For more than five decades, Colombian indigenous peoples resisted the power of warfare, refusing to abandon their land. When the peace agreement eventually passed in November 2016 many thought that the this would be the end of the violence. But two years later the threat to their lives and their culture hasn’t gone away.
This be could be read as the introduction to the history of the Siona People, who are found at the entrance of the Colombian Amazon, in the Buenavista and Santa Cruz de Piñuña Blanco shelters. Once the FARC troops left the area, the indigenous guard of the Siona people tried to exercise territorial control, as happened in many regions of the country, in an attempt to ease the pain felt in the community. But as a result of the clashes between armed legal and illegal group intervening on the territory boarding Colombian and Ecuador, the community has been unable to live without fear on their land.
In 2009, the Constitutional Court of Colombia recognised that the Siona people are at risk of disappearing. Since they are now facing new threats, the Inter-American Commission of Human Rights (IACHR) issued a precautionary measure in 2018 for the Colombian state to strengthen protections and safeguards.
But much of what has been developed up to this date has not been put in to place and instead been left on paper. There is still no progress in very basic demands such as the protection of the right to life. On the 8th August, for example, the Colombian state tried to agree on precautionary measures with the indigenous populations. However, the delegates of the state institutions that attended the meeting with the indigenous authorities had no decision-making power that would them to make the commitments based off the IACHR decision.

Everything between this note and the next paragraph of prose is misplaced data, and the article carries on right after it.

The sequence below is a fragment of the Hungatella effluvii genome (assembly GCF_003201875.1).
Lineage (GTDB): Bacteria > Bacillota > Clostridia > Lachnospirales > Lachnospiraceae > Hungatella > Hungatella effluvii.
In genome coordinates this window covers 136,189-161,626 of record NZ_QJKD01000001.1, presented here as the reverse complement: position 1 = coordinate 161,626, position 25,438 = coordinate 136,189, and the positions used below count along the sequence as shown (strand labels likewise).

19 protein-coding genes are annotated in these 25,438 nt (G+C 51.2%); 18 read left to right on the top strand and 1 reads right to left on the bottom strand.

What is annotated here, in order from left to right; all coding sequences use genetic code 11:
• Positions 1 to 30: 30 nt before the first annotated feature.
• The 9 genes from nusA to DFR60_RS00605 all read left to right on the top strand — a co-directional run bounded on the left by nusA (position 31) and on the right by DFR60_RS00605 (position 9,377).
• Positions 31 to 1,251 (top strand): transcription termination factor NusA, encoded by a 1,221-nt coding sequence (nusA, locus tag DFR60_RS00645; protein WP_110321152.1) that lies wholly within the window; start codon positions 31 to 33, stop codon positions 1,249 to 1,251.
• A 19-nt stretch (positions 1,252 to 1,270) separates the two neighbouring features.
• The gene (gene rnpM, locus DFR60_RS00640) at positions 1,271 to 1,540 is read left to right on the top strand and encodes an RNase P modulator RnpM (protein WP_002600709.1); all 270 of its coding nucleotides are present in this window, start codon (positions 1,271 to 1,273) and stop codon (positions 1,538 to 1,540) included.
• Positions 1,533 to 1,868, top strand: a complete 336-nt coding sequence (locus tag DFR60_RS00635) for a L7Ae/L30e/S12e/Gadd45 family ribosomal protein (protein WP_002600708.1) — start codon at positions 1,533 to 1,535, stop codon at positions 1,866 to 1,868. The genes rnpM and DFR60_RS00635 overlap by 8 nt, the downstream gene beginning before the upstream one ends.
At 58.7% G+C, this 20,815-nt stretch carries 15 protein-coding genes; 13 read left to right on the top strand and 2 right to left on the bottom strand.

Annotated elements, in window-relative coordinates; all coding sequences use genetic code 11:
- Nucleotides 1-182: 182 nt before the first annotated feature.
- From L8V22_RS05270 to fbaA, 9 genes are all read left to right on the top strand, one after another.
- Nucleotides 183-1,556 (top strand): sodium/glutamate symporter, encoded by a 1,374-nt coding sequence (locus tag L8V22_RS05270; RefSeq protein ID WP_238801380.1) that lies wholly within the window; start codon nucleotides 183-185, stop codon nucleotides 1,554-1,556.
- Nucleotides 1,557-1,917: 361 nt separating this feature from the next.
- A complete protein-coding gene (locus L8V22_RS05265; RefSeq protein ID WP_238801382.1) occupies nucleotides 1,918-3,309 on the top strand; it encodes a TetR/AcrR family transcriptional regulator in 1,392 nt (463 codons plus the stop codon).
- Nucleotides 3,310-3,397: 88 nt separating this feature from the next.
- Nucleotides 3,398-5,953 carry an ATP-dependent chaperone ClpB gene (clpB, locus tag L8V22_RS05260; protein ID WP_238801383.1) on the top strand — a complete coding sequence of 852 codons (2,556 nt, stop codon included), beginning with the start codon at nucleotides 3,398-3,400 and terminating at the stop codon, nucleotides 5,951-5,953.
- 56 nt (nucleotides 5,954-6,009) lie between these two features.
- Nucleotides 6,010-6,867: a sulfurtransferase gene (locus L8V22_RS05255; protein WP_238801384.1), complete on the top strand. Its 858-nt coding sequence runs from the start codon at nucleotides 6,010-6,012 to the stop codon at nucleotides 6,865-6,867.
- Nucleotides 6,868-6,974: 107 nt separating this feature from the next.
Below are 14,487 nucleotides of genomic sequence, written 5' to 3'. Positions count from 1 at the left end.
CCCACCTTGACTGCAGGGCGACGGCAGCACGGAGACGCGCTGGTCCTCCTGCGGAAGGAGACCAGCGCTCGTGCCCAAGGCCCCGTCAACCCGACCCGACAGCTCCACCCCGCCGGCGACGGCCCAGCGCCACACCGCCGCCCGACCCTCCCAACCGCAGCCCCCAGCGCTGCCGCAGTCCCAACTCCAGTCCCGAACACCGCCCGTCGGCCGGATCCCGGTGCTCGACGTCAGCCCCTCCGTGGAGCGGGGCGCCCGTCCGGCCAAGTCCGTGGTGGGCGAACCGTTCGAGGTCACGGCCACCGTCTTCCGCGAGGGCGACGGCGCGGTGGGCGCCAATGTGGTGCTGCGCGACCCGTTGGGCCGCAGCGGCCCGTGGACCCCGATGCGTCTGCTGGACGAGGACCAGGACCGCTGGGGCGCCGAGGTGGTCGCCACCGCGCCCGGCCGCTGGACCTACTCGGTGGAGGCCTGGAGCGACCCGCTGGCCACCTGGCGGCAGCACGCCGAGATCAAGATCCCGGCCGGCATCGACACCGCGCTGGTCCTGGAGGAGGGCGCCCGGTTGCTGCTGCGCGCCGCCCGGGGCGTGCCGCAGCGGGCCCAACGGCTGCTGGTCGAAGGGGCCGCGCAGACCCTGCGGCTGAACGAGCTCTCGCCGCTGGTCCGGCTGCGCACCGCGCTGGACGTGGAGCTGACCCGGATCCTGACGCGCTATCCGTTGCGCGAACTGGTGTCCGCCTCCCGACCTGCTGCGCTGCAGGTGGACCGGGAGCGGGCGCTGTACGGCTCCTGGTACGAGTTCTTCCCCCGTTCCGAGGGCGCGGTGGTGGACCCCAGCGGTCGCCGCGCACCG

Meanwhile indigenous leaders have warned of a possible mass displacement given the presence of armed actors closed to their land. Forced recruitment, minefields in ancestral territories and the imposition of rules by armed groups continue to prevail.
According to the Colombian general attorney between January 1st, 2016 and June of this year 43 indigenous leaders have been killed in Colombia.
Unfortunately, this lack of will to protect the Siona people can been in other ancestral communities throughout Colombia, who are dealing with what many are calling an “ethnocide”. The National Indigenous Organisation of Colombia revealed that since the signing of the peace agreement 159 indigenous people have been killed throughout the country. Just North of Cauca, the Nasa people, a neighbour of Siona, are experiencing systematic attacks from the authorities in charge of territorial control and justice. There have already been 36 people killed in this community, 14 of whom played a role within the community and its organisations. 7 of them were guards or part of ancestral authorities. The situation has worsened since Saturday 10th August, 24 hours after the celebration of international indigenous peoples day and is now at maximum alert.
According to the Colombian general attorney between January 1st, 2016 and June of this year 43 indigenous leaders have been killed in Colombia. From these cases there have been only 24 people sentenced for these murders, 4 of those were issued by the justice of the peace. There is nothing that suggests the criminal structures that is allowing these murders to take place is being properly investigated or that a strategy to protect indigenous communities that goes beyond militarisation and offers culturally appropriate measures is being put into place.
The situation with indigenous communities in Colombia allows to see that civil society, social groups and the state have to communicate in order to agree on the collective protection measures of these communities and create a sense of justice. Although the position of defenders has been documented, the particular risk of indigenous people’s face is becoming increasingly evident.
It is a matter of urgency that we prevent this violence and stop the disappearance of indigenous communities, who – beyond war – have survived the turmoil and changes of this continent and they represent an important part of Colombia’s cultural, natural and spiritual heritage.
A shortened version of this opinion article was previously published in the Colombian newspaper El Tiempo.